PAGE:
Since the French military judged that a full-scale invasion of Western Europe by the Soviet Union and its Warsaw Pact Allies was unlikely to be stopped by conventional armaments, these short-range nuclear missiles were meant as a "final warning" (ultime avertissement in French) which would tell the aggressor that any further advances would trigger a nuclear armageddon upon its major cities and other important targets.

The Pluton missile, introduced in 1974, was retired from service and scrapped beginning in 1993, and its successor, the Hadès missile, was produced in limited numbers during the early 1990s, and then withdrawn from the Army and placed in arsenal storage in 1995. Next, the French Government decided to eliminate all of these missiles, and the last Hadès was dismantled on 23 June 1997. That was the end of the French mobile land-based nuclear missiles.

The French fixed IRBMs at the Albion missile base, were considered to be approaching obsolescence, and also deemed to be no longer necessary following the fall of the Soviet Union, were also disposed of, and the Albion missile base was permanently shut down in 1999. Thus, the land-based missile leg of the French nuclear triad has been eliminated.

Sea

The ocean-based, mobile component of the French nuclear triad entered service in December 1971 with the commissioning of its first ballistic missile submarine, the nuclear submarine Le Redoutable, which carried 16 M4 Intermediate Range Ballistic Missiles similar to the American and British Polaris missiles.

Since then, the ocean-based French nuclear weapons have been expanded to a squadron of four submarines, two of which are always kept out of port and on patrol.[9] Also, since 1985, some of the French ballistic missile submarines have grown old and obsolescent, have been retired from service, and have been replaced by newer missile submarines, also with 16 missile tubes apiece, and carrying more-advanced French M45 missile. A new submarine Le Terrible was put into service on 20 September 2010 armed with the M51 missile similar to the American Trident II.

The Aeronautique Navale (Aeronavale) or French Naval Aviation has operated a fleet of nuclear-armed aircraft since 1962, with the Dassault Etendard IV on its Clemenceau class aircraft carriers. The Etendard was armed with AN-52 nuclear gravity bombs. In 1978, the Dassault Super Etendard entered service, giving the Aeronavale a stand-off nuclear strike ability via its ASMP nuclear missiles. The Clemenceaus were retired in 1997 and 2000. However, the Super Etendard remains in service on the succeeding R91 Charles-de-Gaulle.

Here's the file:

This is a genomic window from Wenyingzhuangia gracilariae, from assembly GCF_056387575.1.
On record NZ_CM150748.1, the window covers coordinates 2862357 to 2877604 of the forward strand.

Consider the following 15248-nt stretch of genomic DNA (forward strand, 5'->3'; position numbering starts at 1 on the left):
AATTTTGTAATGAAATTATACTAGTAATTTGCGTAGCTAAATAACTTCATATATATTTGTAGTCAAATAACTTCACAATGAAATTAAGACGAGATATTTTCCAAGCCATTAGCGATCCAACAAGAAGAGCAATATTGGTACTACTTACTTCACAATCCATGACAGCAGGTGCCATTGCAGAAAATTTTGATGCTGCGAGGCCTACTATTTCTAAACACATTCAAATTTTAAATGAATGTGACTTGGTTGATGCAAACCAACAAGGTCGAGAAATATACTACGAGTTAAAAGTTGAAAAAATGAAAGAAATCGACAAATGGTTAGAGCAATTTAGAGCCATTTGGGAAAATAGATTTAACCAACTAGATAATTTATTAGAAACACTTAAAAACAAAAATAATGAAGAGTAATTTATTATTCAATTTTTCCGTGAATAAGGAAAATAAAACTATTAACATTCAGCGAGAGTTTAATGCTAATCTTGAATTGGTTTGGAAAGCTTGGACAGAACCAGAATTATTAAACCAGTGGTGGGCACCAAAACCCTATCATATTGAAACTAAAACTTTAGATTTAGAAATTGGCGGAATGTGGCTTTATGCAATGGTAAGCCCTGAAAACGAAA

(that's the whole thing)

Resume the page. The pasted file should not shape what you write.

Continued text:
The current French nuclear aircraft carrier vessel R91 Charles-de-Gaulle, operating since 2010, carries Rafale F3 fighters armed with the upgraded ASMP-A nuclear missiles.

Present state

Land-based component

France no longer possesses land-based nuclear missiles. The IRBM base at the Plateau d'Albion (Vaucluse region) was deactivated in 1999, and its missiles scrapped. All French Army units equipped with short-range missiles such as the Pluton and the Hadès have also been disbanded, and their missiles scrapped.

All of the nuclear warheads from the above have been dismantled, and their fissile nuclear materials recycled.

Sea-based component

See also: Force océanique stratégique. The French Navy includes a nuclear strategic branch, the Force Océanique Stratégique, which has contained as many as five nuclear-powered ballistic missile submarines.

The last of these ballistic missile submaries, the L'Inflexible (S 615) was retired from service and sent to the boneyard in 2008.

Air-based component

It is estimated that France has about 60 ASMP medium-range air-to-ground missiles with nuclear warheads,[11] of which:

The locations of all of the nuclear missiles are a secret (several storage facilities are known to the public, but the number of warheads inside is highly classified and changes frequently).

See also

Notes and References

  1. Gunston, Bill. Bombers of the West. New York: Charles Scribner's and Sons; 1973. p104
  2. News: France to reduce nuclear arsenal, warns of Iran danger. 21 March 2008.
  3. Gunston, Bill. Bombers of the West. New York: Charles Scribner's and Sons; 1973. p103
  4. Gunston, Bill. Bombers of the West. New York: Charles Scribner's and Sons; 1973. p104
  5. Gunston, Bill. Bombers of the West. New York: Charles Scribner's and Sons; 1973. p105
  6. News: France Explodes Her First A-Bomb in a Sahara Test. W. Granger. Blair. New York Times. 13 February 1960. 1. 5 November 2010.
  7. Gunston, Bill. Bombers of the West. New York: Charles Scribner's and Sons; 1973. p105
  8. Gunston, Bill. Bombers of the West. New York: Charles Scribner's and Sons; 1973. p105
  9. http://www.fas.org/nuke/guide/france/theater/pluton.htm FAS.org
  10. http://www.meretmarine.com/article.cfm?id=112277 Mer et Marine : Toute l'actualité maritime
  11. Centre de Documentation et de Recherche sur la Paix et les Conflits, Etat des forces nucléaires françaises au 15 août 2004